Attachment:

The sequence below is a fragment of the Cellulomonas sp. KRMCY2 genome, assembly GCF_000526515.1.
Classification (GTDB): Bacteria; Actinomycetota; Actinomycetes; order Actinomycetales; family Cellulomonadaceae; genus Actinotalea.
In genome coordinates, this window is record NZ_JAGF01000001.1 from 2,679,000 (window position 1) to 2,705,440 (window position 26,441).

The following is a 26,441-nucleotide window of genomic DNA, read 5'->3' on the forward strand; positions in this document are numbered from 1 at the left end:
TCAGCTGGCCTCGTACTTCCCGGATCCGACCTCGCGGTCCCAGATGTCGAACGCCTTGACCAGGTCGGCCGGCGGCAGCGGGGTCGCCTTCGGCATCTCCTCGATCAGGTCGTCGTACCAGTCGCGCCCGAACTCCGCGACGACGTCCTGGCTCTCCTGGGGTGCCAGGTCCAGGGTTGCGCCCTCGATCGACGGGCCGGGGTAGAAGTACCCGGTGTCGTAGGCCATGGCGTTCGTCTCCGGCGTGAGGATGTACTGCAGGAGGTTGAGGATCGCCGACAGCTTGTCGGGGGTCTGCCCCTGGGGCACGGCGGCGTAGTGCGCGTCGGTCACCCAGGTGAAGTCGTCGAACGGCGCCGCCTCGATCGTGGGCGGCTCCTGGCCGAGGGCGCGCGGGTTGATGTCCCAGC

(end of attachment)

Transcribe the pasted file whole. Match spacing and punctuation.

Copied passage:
The sequence below is a fragment of the Cellulomonas sp. KRMCY2 genome, assembly GCF_000526515.1.
Classification (GTDB): Bacteria; Actinomycetota; Actinomycetes; order Actinomycetales; family Cellulomonadaceae; genus Actinotalea.
In genome coordinates, this window is record NZ_JAGF01000001.1 from 2,679,000 (window position 1) to 2,705,440 (window position 26,441).

The following is a 26,441-nucleotide window of genomic DNA, read 5'->3' on the forward strand; positions in this document are numbered from 1 at the left end:
TCAGCTGGCCTCGTACTTCCCGGATCCGACCTCGCGGTCCCAGATGTCGAACGCCTTGACCAGGTCGGCCGGCGGCAGCGGGGTCGCCTTCGGCATCTCCTCGATCAGGTCGTCGTACCAGTCGCGCCCGAACTCCGCGACGACGTCCTGGCTCTCCTGGGGTGCCAGGTCCAGGGTTGCGCCCTCGATCGACGGGCCGGGGTAGAAGTACCCGGTGTCGTAGGCCATGGCGTTCGTCTCCGGCGTGAGGATGTACTGCAGGAGGTTGAGGATCGCCGACAGCTTGTCGGGGGTCTGCCCCTGGGGCACGGCGGCGTAGTGCGCGTCGGTCACCCAGGTGAAGTCGTCGAACGGCGCCGCCTCGATCGTGGGCGGCTCCTGGCCGAGGGCGCGCGGGTTGATGTCCCAGC